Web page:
The numerous private educational institutions that claim Western standards and may even award Western degrees are important signposts of Egypt’s new liberal age, just as the high-rise office buildings along the Nile, the ring road around Cairo, or the immaculately clean shopping malls that offer Western designer clothes at unaffordable prices. The Western knowledge and degrees offered by these new schools make for sought after cultural capital and present crucial assets in the urban labor market. While Nasser-era policies were geared toward the creation of a broad, educated urban middle class, the policies and narratives of Egypt’s new liberal era...

  8. Chapter 3 The Logics of Reform Stories of Cairo’s Labor Market
    (pp. 59-84)

    I had met many young men and women who had experienced hardships in the labor market, heard numerous stories about the difficulties of finding even halfway decent jobs, and had sat with groups of youth in sidewalk cafés who seemed to have nothing else to do with their lives. Yet, it was a two-hour meeting with five young men in February 2003 that left an indelible impression on me.

    I had asked a lower-middle class friend of mine to arrange an interview with a few other graduates who were similarly struggling with the harsh realities of Cairo’s labor market. He...

  9. Chapter 4 Class and Cosmopolitan Belonging in Cairoʹs Coffee Shops
    (pp. 85-120)

    On a weekday in summer 2004 I had arranged to meet with Amal and Miriyam at the Retro Café in Mohandisseen for an interview about coffee shops. Like many of my upper-middle class friends and acquaintances, I had met Amal and Miriyam at a SaharaSafaris ‘social.’ That day we were to meet in one of the up-market coffee shops that had become an essential part of the daily routines of many upper-middle class professionals. These arecoffee shops, always referred to in English, never to be confused withahawi baladi, the male-dominated sidewalk cafés for which Cairo is famous. Different...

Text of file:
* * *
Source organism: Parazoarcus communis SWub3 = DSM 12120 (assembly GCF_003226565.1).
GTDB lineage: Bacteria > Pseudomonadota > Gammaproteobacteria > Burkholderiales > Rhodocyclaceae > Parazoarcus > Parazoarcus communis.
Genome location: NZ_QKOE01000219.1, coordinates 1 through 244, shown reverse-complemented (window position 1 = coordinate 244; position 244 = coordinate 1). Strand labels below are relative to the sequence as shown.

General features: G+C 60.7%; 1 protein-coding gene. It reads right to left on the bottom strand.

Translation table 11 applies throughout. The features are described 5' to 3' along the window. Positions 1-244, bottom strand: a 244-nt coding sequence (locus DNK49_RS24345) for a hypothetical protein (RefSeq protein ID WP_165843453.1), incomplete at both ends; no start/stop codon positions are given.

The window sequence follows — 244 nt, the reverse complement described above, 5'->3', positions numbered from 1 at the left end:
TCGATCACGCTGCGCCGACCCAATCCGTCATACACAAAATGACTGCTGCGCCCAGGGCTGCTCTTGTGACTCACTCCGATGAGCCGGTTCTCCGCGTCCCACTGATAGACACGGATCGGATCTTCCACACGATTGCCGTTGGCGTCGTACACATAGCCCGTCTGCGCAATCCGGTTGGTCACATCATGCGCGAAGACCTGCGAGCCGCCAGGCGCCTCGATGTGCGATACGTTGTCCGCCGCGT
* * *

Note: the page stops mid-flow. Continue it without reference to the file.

10. Chapter 5 Of Taxi Drivers, Prostitutes, and Professional Women Gender, Public Space, and Social Segregation
    (pp. 121-146)

    In early spring 2002 a persistent story went around about a serial killer operating from a taxi in and around Heliopolis, one of Cairo’s old upper-middle class districts. The purported killer was said to kidnap, rape, and murder young ‘well-dressed’ women and mutilate their bodies. I received several e-mails describing these crimes in horrific detail. These e-mails included witness statements of policemen and a victim’s mother who had talked to her daughter on her cell phone just before the fatal moment. The story became big enough for the government to react. It vehemently denied the factuality of the stories in...

  11. Chapter 6 Global Dreams and Postcolonial Predicaments
    (pp. 147-154)

    This essay, published in one of the numerous English-language magazines that appeared in Cairo at the start of the twenty-first century, addresses the question of belonging in a country with disjunctive fates. Against the background of a divided nation, its upper class author asks: Who are the real Egyptian youth? It is not surprising that issues of belonging and national identity come up in an increasingly segregated city marked by glaring social inequalities, where ever more rigid divisions carve up the one time iconic professional middle class. Her quest calls up many of the themes I have discussed with respect...

  12. Bibliography
    (pp. 155-170)
  13. Index
    (pp. 171-176)